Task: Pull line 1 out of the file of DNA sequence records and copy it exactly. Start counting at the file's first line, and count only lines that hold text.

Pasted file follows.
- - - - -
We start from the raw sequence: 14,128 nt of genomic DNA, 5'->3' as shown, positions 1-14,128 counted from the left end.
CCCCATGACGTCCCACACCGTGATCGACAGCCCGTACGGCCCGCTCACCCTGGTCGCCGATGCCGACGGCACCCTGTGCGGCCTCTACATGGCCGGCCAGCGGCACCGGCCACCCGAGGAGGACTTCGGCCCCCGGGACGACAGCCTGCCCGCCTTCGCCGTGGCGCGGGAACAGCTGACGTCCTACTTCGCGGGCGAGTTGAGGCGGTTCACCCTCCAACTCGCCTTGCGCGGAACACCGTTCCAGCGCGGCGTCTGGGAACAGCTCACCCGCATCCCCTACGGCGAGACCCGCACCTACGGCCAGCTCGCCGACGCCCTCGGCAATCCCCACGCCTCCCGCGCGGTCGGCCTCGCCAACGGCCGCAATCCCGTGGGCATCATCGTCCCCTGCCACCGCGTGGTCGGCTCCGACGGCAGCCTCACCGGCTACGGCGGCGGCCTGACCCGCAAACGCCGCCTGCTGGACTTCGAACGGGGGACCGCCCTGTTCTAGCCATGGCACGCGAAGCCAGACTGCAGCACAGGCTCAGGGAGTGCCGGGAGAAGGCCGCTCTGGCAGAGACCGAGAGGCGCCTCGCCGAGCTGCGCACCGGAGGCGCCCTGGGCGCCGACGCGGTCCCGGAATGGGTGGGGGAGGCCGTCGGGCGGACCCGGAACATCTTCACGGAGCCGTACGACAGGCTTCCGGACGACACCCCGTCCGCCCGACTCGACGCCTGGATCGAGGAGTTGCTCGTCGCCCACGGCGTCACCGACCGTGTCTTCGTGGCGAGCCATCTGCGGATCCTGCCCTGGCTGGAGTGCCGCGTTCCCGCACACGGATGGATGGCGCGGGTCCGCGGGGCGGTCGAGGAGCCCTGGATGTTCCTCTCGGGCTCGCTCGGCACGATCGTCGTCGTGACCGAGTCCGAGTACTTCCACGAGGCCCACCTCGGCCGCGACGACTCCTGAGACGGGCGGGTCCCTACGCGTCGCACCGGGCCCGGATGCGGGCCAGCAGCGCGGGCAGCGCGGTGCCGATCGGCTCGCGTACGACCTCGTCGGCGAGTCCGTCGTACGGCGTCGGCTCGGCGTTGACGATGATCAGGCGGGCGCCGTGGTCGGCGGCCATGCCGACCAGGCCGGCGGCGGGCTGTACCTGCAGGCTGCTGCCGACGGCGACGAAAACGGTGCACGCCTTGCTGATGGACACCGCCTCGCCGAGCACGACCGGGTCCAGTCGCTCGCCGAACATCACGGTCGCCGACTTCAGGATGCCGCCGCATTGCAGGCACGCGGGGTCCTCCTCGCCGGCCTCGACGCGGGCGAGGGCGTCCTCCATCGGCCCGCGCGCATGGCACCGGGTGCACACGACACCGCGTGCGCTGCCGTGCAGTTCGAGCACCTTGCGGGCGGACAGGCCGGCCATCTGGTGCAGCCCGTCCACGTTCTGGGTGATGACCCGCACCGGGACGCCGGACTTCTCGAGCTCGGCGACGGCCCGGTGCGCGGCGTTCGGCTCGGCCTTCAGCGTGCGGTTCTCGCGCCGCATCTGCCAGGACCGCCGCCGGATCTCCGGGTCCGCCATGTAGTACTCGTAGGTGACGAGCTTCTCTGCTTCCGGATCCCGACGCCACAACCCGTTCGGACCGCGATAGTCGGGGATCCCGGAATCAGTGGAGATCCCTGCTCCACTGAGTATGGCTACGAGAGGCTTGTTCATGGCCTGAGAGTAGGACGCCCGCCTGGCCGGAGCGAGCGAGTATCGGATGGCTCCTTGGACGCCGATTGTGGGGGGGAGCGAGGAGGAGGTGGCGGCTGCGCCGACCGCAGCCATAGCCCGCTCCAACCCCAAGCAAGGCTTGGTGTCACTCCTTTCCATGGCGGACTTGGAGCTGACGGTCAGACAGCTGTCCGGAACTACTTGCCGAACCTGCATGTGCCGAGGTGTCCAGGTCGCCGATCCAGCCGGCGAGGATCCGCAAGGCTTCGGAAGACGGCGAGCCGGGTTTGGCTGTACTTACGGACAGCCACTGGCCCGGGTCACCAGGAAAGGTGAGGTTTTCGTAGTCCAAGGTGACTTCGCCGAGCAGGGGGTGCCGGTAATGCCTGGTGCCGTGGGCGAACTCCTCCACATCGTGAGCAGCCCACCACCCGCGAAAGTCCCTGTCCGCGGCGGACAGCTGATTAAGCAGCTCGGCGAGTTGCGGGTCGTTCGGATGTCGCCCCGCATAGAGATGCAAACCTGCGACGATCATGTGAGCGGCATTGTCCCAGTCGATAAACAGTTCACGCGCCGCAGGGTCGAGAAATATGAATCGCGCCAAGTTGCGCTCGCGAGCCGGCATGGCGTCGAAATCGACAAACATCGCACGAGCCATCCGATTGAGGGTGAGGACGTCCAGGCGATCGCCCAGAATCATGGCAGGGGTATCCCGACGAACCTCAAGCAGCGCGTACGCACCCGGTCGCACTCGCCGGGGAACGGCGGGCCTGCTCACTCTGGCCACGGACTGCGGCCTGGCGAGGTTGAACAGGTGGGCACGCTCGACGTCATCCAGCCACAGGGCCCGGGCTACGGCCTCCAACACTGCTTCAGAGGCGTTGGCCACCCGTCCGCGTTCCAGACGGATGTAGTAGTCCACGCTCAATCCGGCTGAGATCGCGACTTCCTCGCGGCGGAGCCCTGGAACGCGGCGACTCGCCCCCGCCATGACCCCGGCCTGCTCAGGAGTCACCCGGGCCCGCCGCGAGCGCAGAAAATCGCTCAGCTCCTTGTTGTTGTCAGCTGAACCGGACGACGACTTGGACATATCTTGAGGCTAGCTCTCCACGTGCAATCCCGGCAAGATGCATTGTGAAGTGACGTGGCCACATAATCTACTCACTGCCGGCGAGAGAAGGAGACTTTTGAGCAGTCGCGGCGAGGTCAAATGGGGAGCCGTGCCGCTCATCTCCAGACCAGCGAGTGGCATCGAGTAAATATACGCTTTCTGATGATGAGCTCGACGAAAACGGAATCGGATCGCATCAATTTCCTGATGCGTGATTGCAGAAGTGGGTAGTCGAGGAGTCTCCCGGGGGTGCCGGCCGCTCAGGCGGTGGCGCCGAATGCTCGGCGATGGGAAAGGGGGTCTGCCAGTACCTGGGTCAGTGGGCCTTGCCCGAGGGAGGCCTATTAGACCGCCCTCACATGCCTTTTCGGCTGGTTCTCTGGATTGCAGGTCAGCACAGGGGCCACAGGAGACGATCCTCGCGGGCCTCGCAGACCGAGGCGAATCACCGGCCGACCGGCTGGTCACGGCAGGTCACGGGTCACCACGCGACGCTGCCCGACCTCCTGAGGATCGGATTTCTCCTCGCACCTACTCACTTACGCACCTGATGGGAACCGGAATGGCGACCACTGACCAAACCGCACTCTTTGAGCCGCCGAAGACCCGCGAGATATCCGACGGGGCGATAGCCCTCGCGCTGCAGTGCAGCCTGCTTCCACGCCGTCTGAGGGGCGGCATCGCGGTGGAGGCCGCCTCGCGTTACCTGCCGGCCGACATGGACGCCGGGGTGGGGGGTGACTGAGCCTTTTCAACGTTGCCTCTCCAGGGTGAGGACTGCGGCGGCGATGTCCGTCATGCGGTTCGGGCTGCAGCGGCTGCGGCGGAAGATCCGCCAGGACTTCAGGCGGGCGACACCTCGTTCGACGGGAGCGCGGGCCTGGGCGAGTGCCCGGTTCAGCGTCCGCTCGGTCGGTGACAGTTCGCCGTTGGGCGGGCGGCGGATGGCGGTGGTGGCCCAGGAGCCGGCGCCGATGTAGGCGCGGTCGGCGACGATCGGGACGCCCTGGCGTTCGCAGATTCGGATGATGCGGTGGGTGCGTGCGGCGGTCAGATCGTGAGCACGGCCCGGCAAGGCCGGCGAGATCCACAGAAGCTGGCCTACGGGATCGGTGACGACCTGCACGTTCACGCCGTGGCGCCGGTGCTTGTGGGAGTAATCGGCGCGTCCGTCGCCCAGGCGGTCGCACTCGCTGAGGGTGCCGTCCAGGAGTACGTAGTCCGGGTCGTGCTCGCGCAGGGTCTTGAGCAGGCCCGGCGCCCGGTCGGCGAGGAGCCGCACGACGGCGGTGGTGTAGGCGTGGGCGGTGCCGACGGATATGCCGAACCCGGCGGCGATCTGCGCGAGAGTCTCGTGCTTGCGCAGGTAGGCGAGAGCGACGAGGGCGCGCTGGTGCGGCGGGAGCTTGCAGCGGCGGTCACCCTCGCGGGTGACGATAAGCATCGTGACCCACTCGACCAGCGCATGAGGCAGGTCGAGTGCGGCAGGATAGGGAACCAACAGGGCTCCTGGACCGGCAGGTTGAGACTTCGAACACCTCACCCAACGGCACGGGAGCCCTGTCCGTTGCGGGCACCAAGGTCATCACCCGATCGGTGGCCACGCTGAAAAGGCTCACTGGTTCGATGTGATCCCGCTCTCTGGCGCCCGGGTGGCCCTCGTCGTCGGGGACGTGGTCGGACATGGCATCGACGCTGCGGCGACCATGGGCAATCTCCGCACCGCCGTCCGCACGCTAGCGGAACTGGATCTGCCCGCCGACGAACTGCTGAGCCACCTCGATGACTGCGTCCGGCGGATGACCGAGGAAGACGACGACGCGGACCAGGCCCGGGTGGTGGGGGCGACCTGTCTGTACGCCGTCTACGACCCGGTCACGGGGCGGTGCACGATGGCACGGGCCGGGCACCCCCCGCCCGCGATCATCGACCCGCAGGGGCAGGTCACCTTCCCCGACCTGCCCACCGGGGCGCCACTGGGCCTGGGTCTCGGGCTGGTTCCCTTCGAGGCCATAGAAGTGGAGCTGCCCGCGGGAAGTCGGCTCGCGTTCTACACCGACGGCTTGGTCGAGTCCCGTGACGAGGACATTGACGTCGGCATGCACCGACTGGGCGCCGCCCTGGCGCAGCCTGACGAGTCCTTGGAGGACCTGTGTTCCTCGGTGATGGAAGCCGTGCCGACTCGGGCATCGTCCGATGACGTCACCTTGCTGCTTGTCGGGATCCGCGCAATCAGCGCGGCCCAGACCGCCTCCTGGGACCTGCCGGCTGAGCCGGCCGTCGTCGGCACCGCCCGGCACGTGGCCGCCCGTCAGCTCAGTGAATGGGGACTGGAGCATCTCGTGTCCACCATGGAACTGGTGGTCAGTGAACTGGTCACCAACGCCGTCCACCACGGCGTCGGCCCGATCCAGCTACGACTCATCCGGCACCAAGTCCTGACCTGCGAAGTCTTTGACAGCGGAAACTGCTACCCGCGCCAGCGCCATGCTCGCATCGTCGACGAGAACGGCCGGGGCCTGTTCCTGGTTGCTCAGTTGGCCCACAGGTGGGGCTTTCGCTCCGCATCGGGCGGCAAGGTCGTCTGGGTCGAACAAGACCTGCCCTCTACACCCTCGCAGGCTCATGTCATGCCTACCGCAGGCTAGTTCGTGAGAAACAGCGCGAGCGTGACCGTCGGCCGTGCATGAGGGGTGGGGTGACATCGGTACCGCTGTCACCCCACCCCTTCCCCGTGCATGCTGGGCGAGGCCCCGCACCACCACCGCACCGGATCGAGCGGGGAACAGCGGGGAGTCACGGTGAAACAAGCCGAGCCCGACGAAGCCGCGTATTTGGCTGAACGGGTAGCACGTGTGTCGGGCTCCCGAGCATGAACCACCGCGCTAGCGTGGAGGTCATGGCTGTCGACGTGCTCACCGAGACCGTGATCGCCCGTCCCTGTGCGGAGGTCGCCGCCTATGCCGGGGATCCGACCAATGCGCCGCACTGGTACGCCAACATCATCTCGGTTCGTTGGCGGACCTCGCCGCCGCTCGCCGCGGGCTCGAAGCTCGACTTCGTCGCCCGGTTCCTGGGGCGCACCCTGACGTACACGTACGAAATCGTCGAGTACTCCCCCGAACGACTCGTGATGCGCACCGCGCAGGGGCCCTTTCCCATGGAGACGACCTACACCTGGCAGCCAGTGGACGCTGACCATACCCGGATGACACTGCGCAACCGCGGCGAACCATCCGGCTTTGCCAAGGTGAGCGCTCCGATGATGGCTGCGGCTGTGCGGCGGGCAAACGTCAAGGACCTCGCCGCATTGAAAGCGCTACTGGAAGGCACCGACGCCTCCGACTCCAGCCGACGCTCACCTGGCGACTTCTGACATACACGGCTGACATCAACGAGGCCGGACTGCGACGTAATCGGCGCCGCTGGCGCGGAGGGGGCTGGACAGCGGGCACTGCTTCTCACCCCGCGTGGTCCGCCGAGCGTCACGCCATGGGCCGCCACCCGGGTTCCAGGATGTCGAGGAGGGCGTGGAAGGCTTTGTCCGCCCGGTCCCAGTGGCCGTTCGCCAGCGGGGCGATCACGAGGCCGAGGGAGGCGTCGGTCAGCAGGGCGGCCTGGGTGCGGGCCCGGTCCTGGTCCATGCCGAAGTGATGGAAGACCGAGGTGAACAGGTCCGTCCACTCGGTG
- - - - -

We start from the raw sequence: 14,128 nt of genomic DNA, 5'->3' as shown, positions 1-14,128 counted from the left end.